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[Martin Luther King, Jr., Assassination]

James Earl Ray

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An attorney will be here next week to see if he can rep. me in the MLK classified records matter.

James Earl Ray, 1928–1998.  Convicted assassin of Dr. Martin Luther King, Jr.  Autograph Letter Signed,  Sincerely, J. E. Ray, one page, 8½” x 11”, on plain stationery, [Nashville, Tennessee,] March 18, 1996.  Accompanied by a sketch signed James Earl Ray.  With original envelope.

Ray refers in this letter to his continued efforts to access classified federal records relating to the assassination of Dr. Martin Luther King, Jr.  He confessed to killing King but almost immediately recanted and spent the rest of his life unsuccessfully trying to withdraw his guilty plea and obtain a trial. 

Ray writes, in full (grammar and spelling as in original):  “I have your card.  Also, thank you for the stamps.  I have sued the local private infirmary so will use them for certified mail.  This weekend is the first I’ve had nothing to do (16 & 17th).  An attorney will be here next week to see if he can rep. me in the MLK classified records matter.  Jerry is doing OK and will be here Sundy.  /  A Dude who has been writing me and ordered a couple painting was here last weekend.  He took Jerry & some locals I know to dinner; however Jerry just drank beer.  /  I have enclosed a sketch a Lady sent me from Kentucky.  Pretty good I think.  /  Well I get back with you later.  Have a few more letters to write.  /  Back with you later.”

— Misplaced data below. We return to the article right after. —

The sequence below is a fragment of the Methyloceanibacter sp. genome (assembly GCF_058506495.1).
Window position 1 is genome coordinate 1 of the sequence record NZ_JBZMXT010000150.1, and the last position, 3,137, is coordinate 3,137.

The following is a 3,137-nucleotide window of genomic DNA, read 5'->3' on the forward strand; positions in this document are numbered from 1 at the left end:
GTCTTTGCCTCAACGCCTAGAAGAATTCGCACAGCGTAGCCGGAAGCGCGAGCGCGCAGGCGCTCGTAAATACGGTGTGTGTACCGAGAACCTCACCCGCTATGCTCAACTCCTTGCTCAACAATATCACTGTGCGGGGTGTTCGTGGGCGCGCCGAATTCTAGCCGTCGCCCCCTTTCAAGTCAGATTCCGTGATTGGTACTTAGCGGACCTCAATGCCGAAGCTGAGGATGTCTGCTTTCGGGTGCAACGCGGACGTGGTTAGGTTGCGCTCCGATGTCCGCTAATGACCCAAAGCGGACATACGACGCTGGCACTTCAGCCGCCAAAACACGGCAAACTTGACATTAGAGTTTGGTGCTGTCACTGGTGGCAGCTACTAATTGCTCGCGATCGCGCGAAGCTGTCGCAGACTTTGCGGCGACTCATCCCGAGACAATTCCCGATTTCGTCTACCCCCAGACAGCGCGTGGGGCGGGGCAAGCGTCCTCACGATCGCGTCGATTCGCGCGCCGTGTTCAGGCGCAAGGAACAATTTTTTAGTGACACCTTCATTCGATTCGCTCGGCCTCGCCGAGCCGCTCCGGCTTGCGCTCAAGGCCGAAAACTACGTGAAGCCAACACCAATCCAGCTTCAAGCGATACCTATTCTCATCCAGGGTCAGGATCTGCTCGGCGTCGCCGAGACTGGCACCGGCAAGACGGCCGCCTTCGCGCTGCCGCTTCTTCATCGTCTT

The enclosed sketch is a drawing of a pelican attempting to swallow a frog—but the frog, whose head is buried in the pelican’s throat, is choking the pelican with its front feet.  The caption, written in another hand, reads dont ever’ give up.”   At the top is a typed legend “JE Ray, & the media Mogul– ‘Justice’ system cabal.”  Ray signs below the legend, James Earl Ray, and notes “I didn’t do this sketch.”  In the letter, he says that the sketch is [p]retty good I think.”

Ray’s references to “Jerry” are to his brother, Jerry (1936–2016), who supported him and who would later be the executor of his estate.

This letter is in fine condition.  Ray has written and signed the letter in blue ballpoint.  It has normal mailing folds, affecting part of the text but not the signature, and shows a bit of handling. The accompanying sketch has folds and a small brown stain in a blank area next to the image, not affecting Ray’s handwriting or signature, and is likewise in fine condition.  The original mailing envelope has been opened at the top, has typical postal markings and a small stain in a blank area near the postmark, and shows a bit of soiling and handling.  It, too, is in fine condition.


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